Sunday, June 29, 2014

Diary: Life as narrative


Recently, in a review of two books on the painter Lucian Freud, the writer Julian Barnes distinguished between two types of human nature, episodic and narrative. Freud, he said, was an extreme example of the first type, a person for whom life was "one damn thing after another"; on the other end, life is a story and the events within it are part of its unfolding. 

I fall in the latter category, but "narrative" doesn't quite capture what I experience. Nor does "destiny," at least not in the sense of something that overrides everyday reality or makes more of my life than is actually warranted. It's not a sense of self-importance that I've felt since childhood, but more a sense of being among people and situations that in some cases tie together, occasionally in a very specific way. 

In his memoir, Words, Sartre talks about how, filled with the biographies of the great he read in volume in childhood, he kept looking for the turning point in his own life, the moment when his destiny would appear the way it always seemed to do in those books. I have had a few experiences that I would regard as turning points or, more accurately, as moments of recognition, but what they pointed to was in no sense set. This is why "destiny" doesn't seem right. What life hands us, in my view, are circumstances. Are they nature's dice-rolls, karma, or the outcome of some kind of interstitial conversation among the principal players? 

Moments of recognition are mostly to do with others. Many just float by us, but a handful of people appear to be there by design. Viewed in retrospect, it can look like we and they are on separate trajectories that cross, seemingly by accident, propelled by overlapping intuitions or clues. The joys and pains of the crossing are part of life, too. The Buddha counsels us otherwise, but it's hard to sidestep much of what we encounter - it seems too uncanny, when it arises, and then we plunge - the glittering sea that Horace described, with its deceptive calm and howling gale. It can also look like we've found each other again, but this too has its issues. Who is this other? We are and we aren't who we were, I would say, and considerable time goes into sorting this out, dealing with the residue we carry with us, however much we may try to shed it.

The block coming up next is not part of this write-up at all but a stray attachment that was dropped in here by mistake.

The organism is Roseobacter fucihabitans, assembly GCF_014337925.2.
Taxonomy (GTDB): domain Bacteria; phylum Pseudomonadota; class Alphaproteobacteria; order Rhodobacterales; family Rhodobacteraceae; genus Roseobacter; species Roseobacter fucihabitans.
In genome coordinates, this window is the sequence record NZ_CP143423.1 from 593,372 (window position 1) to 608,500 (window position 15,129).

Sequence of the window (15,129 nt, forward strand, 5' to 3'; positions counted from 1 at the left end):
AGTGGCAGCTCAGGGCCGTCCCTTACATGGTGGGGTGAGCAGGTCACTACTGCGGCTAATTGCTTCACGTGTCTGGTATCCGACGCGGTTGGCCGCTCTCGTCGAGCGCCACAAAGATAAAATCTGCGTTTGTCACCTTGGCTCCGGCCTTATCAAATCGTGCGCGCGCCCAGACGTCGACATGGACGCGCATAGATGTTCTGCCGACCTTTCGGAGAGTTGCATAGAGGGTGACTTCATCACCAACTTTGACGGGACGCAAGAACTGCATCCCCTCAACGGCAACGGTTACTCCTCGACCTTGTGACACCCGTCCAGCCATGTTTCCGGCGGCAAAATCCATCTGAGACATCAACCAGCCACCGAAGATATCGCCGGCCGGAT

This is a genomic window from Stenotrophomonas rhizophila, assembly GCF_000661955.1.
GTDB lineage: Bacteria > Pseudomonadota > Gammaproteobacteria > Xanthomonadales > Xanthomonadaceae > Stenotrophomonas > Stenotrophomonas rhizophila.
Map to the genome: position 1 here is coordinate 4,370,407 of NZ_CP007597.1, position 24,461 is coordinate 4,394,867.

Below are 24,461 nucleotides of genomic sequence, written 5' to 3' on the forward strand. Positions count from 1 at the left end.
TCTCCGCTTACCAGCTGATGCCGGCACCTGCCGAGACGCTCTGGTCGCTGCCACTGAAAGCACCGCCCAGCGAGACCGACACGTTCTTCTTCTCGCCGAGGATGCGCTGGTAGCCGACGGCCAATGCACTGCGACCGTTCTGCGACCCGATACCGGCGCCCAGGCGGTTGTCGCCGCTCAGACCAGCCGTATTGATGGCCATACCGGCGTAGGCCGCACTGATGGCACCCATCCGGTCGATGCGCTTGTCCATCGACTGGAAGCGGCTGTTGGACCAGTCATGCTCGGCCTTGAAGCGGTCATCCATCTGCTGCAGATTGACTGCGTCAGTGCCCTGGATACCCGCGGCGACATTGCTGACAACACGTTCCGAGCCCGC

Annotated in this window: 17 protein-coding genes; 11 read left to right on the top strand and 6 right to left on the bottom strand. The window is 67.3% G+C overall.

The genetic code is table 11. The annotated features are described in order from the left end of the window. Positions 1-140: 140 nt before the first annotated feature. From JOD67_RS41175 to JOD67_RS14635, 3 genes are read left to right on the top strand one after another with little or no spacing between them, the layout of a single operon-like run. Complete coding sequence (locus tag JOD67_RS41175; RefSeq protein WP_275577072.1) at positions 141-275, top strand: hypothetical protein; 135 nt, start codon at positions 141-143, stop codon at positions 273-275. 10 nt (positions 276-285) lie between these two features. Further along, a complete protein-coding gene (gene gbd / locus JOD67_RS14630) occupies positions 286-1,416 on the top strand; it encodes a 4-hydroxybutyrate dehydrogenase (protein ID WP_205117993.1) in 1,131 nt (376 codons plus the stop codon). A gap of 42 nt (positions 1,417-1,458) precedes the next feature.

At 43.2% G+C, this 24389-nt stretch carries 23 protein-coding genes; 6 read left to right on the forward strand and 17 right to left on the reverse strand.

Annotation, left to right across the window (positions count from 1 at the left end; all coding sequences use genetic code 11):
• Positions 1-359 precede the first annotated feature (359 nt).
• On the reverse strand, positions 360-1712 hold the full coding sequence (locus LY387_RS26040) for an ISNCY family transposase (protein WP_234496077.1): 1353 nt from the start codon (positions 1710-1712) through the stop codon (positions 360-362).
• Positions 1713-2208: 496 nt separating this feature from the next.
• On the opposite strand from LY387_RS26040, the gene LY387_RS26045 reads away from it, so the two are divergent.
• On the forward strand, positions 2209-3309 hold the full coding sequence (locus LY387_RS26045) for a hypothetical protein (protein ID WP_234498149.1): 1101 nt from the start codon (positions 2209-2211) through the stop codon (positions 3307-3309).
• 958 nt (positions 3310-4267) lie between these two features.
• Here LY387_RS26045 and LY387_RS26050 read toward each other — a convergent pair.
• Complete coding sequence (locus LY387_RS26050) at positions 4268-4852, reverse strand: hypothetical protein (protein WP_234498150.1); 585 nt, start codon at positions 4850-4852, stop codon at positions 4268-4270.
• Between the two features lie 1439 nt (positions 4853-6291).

As your life unfolds, what you intuit manifests, often with "false positives" - those crossing trajectories - followed by certainty. And while you stake your life on the certainty, its main benefit is a willingness to persevere, even (or often) in the face of whatever wreckage everyday life produces. I believe this extends to the rest of the cohort - the people that matter, one's fellow actors in an unscripted narrative that each one would recount differently. 


Sunday, June 15, 2014

Diary: 15 June 2014

Thomas Heinser and George Homsey.
Yesterday, my wife and I drove out to West Marin to have lunch with the photographer Thomas Heinser, the graphic designer Madeleine Corson, his wife, and our mutual friend, the architect George Homsey. I've known George for 43 years, I thought just now, remembering how he used to play opera on the radio when I worked in his office for six weeks in 1971. One morning when we were both there early, a woman sang especially memorably. We spontaneously shared our admiration, a moment that has stayed with me as the probable origin of our friendship. 

Our lunch, European in quality and pace, took place on the terrace of an elongated, New England-white farmhouse. The surroundings would be heaven to a landscape painter, with long views of hilly pastureland. Being close to the sea, the terrain isn't as parched as places not very far to the east. 

The main course: grass-fed beef brisket.
Driving George back to the city, I found that, as always, he's completely up to date, asking my opinion of buildings here and in Europe. For a long time, I've felt that George deserves his own monograph. He won the Maybeck Award, but he needs a book. Two friends, Helen Degenhardt and Noreen Hughes, have put together an oral history, I understand, which could inform the text. I've tried to interest EHDD in getting behind the project, but it hasn't happened. 

In the car, I mentioned to George that I twice interviewed Allan Temko, the late critic and art historian, late in his life. He was a Chekhovian figure at that point, I said. A memorable one, too, prone to telling jokes. In the first interview, I asked him if it bothered him to make enemies. I was remembering an episode I witnessed of a prominent local architect trying and failing to freeze him out at lunch, when Temko dropped in to see how the first "beauty contest" of the San Francisco Downtown Plan was going. It didn't bother him, Temko said, because "only third-raters hold grudges." Now there's a good rule for life!